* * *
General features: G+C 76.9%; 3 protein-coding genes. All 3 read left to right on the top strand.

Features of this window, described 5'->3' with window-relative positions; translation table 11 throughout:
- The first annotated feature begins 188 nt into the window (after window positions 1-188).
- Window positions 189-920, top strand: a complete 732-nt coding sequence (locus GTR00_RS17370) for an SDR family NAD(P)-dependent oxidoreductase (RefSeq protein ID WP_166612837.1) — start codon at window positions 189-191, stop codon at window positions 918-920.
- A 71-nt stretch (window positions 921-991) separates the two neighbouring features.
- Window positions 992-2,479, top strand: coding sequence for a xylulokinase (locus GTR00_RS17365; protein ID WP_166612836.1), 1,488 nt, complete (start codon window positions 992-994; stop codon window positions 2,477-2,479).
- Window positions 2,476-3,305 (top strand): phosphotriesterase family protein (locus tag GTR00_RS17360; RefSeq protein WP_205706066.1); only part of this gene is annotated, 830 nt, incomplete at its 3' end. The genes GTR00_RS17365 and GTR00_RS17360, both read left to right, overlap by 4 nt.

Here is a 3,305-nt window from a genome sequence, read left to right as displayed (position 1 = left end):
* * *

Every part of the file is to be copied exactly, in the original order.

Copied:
General features: G+C 76.9%; 3 protein-coding genes. All 3 read left to right on the top strand.

Features of this window, described 5'->3' with window-relative positions; translation table 11 throughout:
- The first annotated feature begins 188 nt into the window (after window positions 1-188).
- Window positions 189-920, top strand: a complete 732-nt coding sequence (locus GTR00_RS17370) for an SDR family NAD(P)-dependent oxidoreductase (RefSeq protein ID WP_166612837.1) — start codon at window positions 189-191, stop codon at window positions 918-920.
- A 71-nt stretch (window positions 921-991) separates the two neighbouring features.
- Window positions 992-2,479, top strand: coding sequence for a xylulokinase (locus GTR00_RS17365; protein ID WP_166612836.1), 1,488 nt, complete (start codon window positions 992-994; stop codon window positions 2,477-2,479).
- Window positions 2,476-3,305 (top strand): phosphotriesterase family protein (locus tag GTR00_RS17360; RefSeq protein WP_205706066.1); only part of this gene is annotated, 830 nt, incomplete at its 3' end. The genes GTR00_RS17365 and GTR00_RS17360, both read left to right, overlap by 4 nt.

Here is a 3,305-nt window from a genome sequence, read left to right as displayed (position 1 = left end):